Industry 5.0

Industry 5.0 focuses on human centricity and collaboration with smart systems, emphasizing customization, sustainability, and social responsibility. Key elements include human-machine collaboration, personalized products, and eco-friendly practices.

Human and Organizational Factors in Industry 5.0

Industry 5.0 introduces significant psychological implications by integrating advanced technologies with a human-centric approach, enhancing job satisfaction and engagement through more creative and impactful roles. This shift demands continuous skill development and lifelong learning, potentially boosting personal growth and cognitive flexibility, but could also introduce stress. Smarter systems offer greater flexibility in work locations and hours, improving work-life balance, yet might blur the lines between professional and personal life, leading to an 'always-on' culture. While automation reduces physical strain, it may increase psychological challenges like digital overload and reduced human interaction. Additionally, embracing human qualities in production processes promotes a positive workplace culture centered on collaboration and creativity but requires adjustments in corporate culture and management styles.

Human Robot Collaboration

In many production environments safe interaction between humans and robots has been implemented. Dedicated literature provides a valuable lesson about the importance of the human element in new technologies design. Data from various reports highlight that nearly 50–75% of implementations of new technologies have failed in terms of quality, flexibility, and reliability due to neglecting the human factors. In order for effective Human Robot Collaboration to be taken up by industry, beyond safety aspects, organizations need to investigate acceptability and feedback from users in a holistic way and how smart systems are designed to improve the quality of the job performed and to increase flexible production, thus finding a suitable trade-off between safety, comfort and productivity. Organizations need to identify human-related barriers and facilitators for the uptake of smart systems including robot technology in industrial environments such as ergonomics, user experience, comfort, trust, feeling of safety and control over the system, and liability in modern production facilities, taking into account age and gender aspects.

Usability and cognitive effort in Exoskeleton Systems

Measuring users’ trust, cognitive workload and system usability is crucial. Developing a benchmarking framework will allow the development of well-designed exoskeletons which may improve cognitive performance helping the users to shift cognitive resources dedicated to the physical effort to the actual activity.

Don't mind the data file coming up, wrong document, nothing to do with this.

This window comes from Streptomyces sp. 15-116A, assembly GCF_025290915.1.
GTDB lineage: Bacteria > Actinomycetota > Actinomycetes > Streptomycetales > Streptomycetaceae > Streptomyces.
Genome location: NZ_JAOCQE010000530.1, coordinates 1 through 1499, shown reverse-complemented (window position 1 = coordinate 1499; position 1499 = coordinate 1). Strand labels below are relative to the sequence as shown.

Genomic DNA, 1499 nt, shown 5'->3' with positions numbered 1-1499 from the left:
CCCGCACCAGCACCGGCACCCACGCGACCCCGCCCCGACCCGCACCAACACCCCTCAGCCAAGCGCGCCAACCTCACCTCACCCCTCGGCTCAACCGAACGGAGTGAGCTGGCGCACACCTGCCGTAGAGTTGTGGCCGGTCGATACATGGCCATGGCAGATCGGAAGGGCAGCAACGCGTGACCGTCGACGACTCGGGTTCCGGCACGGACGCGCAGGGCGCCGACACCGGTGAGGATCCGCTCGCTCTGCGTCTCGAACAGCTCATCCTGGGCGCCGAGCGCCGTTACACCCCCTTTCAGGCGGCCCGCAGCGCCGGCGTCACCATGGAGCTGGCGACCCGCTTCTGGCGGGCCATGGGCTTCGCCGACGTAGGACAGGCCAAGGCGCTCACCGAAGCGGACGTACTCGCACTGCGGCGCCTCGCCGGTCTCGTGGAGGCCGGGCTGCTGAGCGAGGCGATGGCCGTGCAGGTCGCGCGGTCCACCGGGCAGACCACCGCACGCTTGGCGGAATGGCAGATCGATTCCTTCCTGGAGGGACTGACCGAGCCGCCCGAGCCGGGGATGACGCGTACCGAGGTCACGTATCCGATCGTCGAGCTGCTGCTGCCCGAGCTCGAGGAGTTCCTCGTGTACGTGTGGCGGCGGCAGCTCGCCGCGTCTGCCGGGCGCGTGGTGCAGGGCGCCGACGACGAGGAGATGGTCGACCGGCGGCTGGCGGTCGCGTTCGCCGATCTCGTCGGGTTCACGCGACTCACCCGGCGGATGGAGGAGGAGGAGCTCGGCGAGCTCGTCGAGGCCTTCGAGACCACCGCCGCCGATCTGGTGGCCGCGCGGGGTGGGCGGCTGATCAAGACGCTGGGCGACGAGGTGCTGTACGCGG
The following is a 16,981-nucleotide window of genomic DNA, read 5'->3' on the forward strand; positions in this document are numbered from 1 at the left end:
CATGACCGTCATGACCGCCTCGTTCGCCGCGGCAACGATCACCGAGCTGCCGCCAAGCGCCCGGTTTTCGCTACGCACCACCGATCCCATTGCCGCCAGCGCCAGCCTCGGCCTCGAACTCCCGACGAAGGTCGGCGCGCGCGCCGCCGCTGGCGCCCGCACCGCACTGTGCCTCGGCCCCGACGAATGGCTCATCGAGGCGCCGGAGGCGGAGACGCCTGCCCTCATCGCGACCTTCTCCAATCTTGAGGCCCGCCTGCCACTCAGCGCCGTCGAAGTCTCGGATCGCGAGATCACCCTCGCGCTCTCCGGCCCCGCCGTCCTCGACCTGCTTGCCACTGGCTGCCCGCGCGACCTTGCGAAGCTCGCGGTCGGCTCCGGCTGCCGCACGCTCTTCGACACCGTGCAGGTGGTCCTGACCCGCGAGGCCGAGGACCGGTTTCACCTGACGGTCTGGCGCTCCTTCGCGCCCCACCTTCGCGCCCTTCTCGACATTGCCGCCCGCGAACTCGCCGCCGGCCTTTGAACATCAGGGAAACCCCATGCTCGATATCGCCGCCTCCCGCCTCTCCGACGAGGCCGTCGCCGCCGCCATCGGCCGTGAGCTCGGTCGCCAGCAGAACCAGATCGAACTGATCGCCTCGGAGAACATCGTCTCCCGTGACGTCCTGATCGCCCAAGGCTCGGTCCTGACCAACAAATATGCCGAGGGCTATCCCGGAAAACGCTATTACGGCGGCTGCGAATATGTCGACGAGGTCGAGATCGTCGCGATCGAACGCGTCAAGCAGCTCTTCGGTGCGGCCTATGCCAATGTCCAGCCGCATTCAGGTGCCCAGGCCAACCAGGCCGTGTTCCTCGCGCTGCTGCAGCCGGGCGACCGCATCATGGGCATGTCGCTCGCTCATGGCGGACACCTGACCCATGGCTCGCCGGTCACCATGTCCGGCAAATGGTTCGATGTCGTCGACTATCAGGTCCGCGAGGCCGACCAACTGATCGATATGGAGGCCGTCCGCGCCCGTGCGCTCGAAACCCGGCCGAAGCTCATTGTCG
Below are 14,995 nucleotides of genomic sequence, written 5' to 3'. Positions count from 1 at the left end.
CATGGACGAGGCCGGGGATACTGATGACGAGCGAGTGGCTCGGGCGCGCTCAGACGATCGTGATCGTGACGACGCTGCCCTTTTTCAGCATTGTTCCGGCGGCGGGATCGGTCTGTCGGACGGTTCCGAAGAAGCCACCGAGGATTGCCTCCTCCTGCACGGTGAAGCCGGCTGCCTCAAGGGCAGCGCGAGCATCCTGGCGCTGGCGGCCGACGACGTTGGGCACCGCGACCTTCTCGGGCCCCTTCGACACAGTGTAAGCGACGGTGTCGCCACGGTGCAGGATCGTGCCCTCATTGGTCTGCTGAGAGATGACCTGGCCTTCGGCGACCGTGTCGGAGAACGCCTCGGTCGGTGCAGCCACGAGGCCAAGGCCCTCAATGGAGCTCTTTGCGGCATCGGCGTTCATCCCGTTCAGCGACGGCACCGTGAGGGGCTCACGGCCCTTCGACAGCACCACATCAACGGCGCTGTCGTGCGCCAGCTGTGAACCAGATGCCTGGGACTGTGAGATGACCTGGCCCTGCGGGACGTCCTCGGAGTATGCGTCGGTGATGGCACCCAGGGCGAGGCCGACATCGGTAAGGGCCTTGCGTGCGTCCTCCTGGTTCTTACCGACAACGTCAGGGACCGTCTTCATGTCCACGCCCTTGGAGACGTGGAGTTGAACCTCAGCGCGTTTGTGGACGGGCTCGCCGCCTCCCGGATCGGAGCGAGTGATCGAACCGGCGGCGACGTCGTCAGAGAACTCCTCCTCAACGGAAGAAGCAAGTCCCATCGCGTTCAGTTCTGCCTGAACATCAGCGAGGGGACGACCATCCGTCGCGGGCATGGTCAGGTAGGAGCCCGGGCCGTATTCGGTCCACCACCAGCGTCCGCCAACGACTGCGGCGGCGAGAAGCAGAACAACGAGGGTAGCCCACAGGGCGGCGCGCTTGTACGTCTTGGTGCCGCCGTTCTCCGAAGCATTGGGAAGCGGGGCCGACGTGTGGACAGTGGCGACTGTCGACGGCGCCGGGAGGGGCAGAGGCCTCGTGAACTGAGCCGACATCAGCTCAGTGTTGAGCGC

Moreover, the control of exoskeletons has ranged from manual to fully automatic, and the motions can be triggered in different ways, according to the level of automation. Furthermore, powered exoskeletons can accomplish various tasks, such as climbing stairs, walking, and passing through a mode to another one, for example moving from standing to sitting position. In highly automated systems, with less interaction from the user, there are risks associated with not having the appropriate Mode Awareness. The low ability of the user to track and anticipate system behaviour could be due to the poor design of the exoskeleton’s interface, the lack of appropriate feedback or the indirect mode changes. Addressing the factors that can produce Mode Confusion will grant to develop systems that are safe, trustful and usable.

Leadership and Teamwork Training

Especially in high-risk organizations, there are some operations that need to be performed in groups. Factors important to carry out safety-critical operations or tasks in teams are effective communication, shared situation awareness, monitoring performance, and backing-up team members, among others. Moreover, leadership is a key variable in this equation and the role of the team manager is increasingly affect the overall performance. Our research interests concern both teams and team leaders, studying ways to boost team performance, reducing errors (or learning from it to improve the entire system) and adverse outcomes such as severe injuries. Based on tailored advanced quantitative and qualitative measurements and tools, an in-depth risk assessment could identify the type of interventions required at individual, team and organisational level.

Human Factors and VR/AR

Virtual Reality (VR) and Augmented Reality (AR) can be used to test people's interaction with different technological design concepts. This way, potential end users are able to experience and form an attitude about the different designs before they are really implemented. We can use VR and AR to test user acceptance and other attitudes regarding the technologies experienced through VR and AR.
Moreover, we can use VR and AR to deliver trainings that would be too dangerous in real environments or that would require unavailable resources.